Imagine, if you will, that:
“Five American nurses and a British doctor have been detained and tortured in a Libyan prison since 1999, and that a Libyan prosecutor called at the end of August for their execution… on trumped-up charges of deliberately contaminating more than 400 children with HIV in 1998. Meanwhile, the international community and its leaders sit by, spectators of a farce of a trial, leaving a handful of dedicated volunteer humanitarian lawyers and scientists to try to secure their release.
Implausible? That scenario, with the medics enduring prison conditions reminiscent of the film Midnight Express, is currently playing out in a Tripoli court, except that the nationalities of the medics are different. The nurses are from Bulgaria and the doctor is Palestinian.”
Declan Butler, a senior editor at the science journal Nature, posted that passage on his blog today, in an attempt to rally not only the scientific community, but the blogosphere as well, to bring international attention to this case, as the medics may be sentenced to death this week. Butler is pointing readers to this strongly-worded editorial, and more background on the case can be found here.
But, in a nutshell: Libyan prosecutors are demanding death by firing squad for these five nurses and the doctor on charges that they infected more than 400 children with HIV at a hospital in Benghazi. At least 50 children have died. The six medics were convicted on the same charges in 2004 and sentenced to death then, but Libya’s Supreme Court overturned the convictions and ordered a retrial, which opened in May. The next hearing is scheduled for today, and lawyers for the medics say this will likely be the last hearing before the court announces its verdict. Human rights groups and Bulgaria have accused Libya of concocting the charges to cover up unhygienic practices in the hospital.
Coverage of the medics’ seven-year plight has been fairly light in American media and on the blogs, with only occasional mentions in stories about George Bush making nice with Mouammar Gaddafi. (Although, dear Judy Miller seems to be trying to burnish her rep with this recent piece.) U.N. sanctions were lifted after Libya claimed responsibility for PanAm 103 and agreed to pay $2.7 billion to victims’ families. During all that diplomatic wrangling, which was really about–oh, I don’t know…regaining access to Libya’s oil?–efforts were reportedly made to convince Gaddafi that he should release the five nurses and the doctor. But no deal has ever been reached.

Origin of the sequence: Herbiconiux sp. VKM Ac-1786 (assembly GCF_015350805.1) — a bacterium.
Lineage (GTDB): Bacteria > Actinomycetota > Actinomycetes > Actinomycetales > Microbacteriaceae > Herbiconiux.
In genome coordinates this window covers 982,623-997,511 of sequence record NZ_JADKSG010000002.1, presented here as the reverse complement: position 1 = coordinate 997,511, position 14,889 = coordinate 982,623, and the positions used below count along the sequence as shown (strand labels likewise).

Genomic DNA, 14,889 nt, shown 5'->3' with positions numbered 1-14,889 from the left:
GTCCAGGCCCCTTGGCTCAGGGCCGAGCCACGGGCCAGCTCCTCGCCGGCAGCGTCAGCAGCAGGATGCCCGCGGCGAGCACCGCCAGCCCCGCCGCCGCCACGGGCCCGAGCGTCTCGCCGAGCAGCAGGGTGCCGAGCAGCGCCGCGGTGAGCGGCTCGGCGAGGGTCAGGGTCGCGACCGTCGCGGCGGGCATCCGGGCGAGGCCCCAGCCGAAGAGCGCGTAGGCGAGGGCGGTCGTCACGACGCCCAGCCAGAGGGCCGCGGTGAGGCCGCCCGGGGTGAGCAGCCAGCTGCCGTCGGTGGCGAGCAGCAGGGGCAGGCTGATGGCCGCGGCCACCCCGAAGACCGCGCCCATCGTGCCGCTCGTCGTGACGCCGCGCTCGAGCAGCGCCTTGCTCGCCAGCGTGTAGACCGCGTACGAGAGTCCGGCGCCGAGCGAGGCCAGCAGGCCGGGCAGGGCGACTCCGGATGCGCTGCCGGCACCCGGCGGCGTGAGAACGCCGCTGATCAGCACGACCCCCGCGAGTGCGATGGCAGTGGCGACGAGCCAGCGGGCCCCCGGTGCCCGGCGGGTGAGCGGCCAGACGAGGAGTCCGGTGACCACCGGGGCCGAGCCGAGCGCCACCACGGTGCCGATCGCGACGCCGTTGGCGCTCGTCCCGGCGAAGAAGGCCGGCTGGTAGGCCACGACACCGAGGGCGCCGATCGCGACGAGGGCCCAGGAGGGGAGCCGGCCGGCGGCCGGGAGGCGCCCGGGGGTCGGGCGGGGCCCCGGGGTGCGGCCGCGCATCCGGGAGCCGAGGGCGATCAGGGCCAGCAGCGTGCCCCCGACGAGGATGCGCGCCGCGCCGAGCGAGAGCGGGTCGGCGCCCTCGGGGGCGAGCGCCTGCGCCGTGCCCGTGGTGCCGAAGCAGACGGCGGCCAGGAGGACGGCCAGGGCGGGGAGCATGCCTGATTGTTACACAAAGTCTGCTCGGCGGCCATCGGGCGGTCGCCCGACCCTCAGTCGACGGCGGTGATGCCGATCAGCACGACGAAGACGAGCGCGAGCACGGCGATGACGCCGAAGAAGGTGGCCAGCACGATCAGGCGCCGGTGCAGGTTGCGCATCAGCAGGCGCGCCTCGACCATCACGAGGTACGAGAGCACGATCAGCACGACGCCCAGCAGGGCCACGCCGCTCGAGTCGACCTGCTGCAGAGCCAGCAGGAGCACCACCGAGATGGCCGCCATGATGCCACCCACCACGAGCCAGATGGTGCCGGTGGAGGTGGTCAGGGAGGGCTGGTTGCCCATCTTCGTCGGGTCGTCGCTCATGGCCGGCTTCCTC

Foreign media, including AlJazeera, are reporting that the nurses and doctor were tortured.
The medics have denied the charges in their first and second trials and have repeatedly testified that they were tortured into making confessions. According to Bulgarian newspaper reports, police officers allegedly forced the nurses to undress before them, put insects on their bodies and set dogs on to them.
The five women were also allegedly kept without water and denied sleep in a tiny cell where they had to urinate in a juice box or a plastic bag. Police officers were also said to have threatened to infect them with Aids, the reports said.
Seems a very worthy cause for stirring up some citizen action on the blogs, much as we did to fight ABC’s "Path to 9/11," and to put the spotlight on the goings-on in Libya this week. False charges, mock trials, torture? They are hitting a lot closer to home these days, in Bush Land. I think Declan Butler and the editors of Nature have it right, and I hope we answer their call:
…What is needed is an immediate and sustained mobilization of international opinion, something which has been badly lacking so far. Bloggers, and the scientific community, can help create pressure on the authorities for the immediate release of the Tripoli six: Christiana Malinova Valcheva, Valia Georgieva Cherveniashka, Nasia Stoitcheva Nenova, Valentina Manolova Siropulo, Snezhana Ivanova Dimitrova and Ashraf Ahmad Jum’a.
And here are some other links Butler has put together:
Lawyers without Borders — (In French — BabelFish translation here)
A 2003 independent scientific report on the matter from 2004 by Luc Montagnier, whose group at the Pasteur Institute in Paris discovered HIV, and Vittorio Colizzi, an AIDS researcher at Rome’s Tor Vergata University, which concluded the innocence of the medics, and that the infections were caused by poor hospital hygiene.
A 2004 letter from Luc Montagnier to Mouammar Gaddafi asking him to pardon the Tripoli six. I am centralizing other bloggers posts on the matter at the Tripoli Six tag on Connotea.
For more information, check out Effect Measure today. And let’s stir it up. We might save six lives.